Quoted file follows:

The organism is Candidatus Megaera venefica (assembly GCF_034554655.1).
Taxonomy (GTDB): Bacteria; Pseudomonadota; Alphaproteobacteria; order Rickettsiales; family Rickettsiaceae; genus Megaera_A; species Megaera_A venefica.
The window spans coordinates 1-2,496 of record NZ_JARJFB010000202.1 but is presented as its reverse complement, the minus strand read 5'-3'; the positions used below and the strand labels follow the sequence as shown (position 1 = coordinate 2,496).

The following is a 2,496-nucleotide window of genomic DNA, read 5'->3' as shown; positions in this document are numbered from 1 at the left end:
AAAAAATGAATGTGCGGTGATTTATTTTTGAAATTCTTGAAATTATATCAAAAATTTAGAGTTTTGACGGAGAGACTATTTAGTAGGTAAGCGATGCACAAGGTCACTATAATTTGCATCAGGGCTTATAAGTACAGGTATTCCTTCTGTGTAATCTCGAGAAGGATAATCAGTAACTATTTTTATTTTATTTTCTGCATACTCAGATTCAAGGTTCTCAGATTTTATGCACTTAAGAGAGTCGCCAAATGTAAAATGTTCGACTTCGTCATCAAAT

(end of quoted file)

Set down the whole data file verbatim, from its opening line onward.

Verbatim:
The organism is Candidatus Megaera venefica (assembly GCF_034554655.1).
Taxonomy (GTDB): Bacteria; Pseudomonadota; Alphaproteobacteria; order Rickettsiales; family Rickettsiaceae; genus Megaera_A; species Megaera_A venefica.
The window spans coordinates 1-2,496 of record NZ_JARJFB010000202.1 but is presented as its reverse complement, the minus strand read 5'-3'; the positions used below and the strand labels follow the sequence as shown (position 1 = coordinate 2,496).

The following is a 2,496-nucleotide window of genomic DNA, read 5'->3' as shown; positions in this document are numbered from 1 at the left end:
AAAAAATGAATGTGCGGTGATTTATTTTTGAAATTCTTGAAATTATATCAAAAATTTAGAGTTTTGACGGAGAGACTATTTAGTAGGTAAGCGATGCACAAGGTCACTATAATTTGCATCAGGGCTTATAAGTACAGGTATTCCTTCTGTGTAATCTCGAGAAGGATAATCAGTAACTATTTTTATTTTATTTTCTGCATACTCAGATTCAAGGTTCTCAGATTTTATGCACTTAAGAGAGTCGCCAAATGTAAAATGTTCGACTTCGTCATCAAAT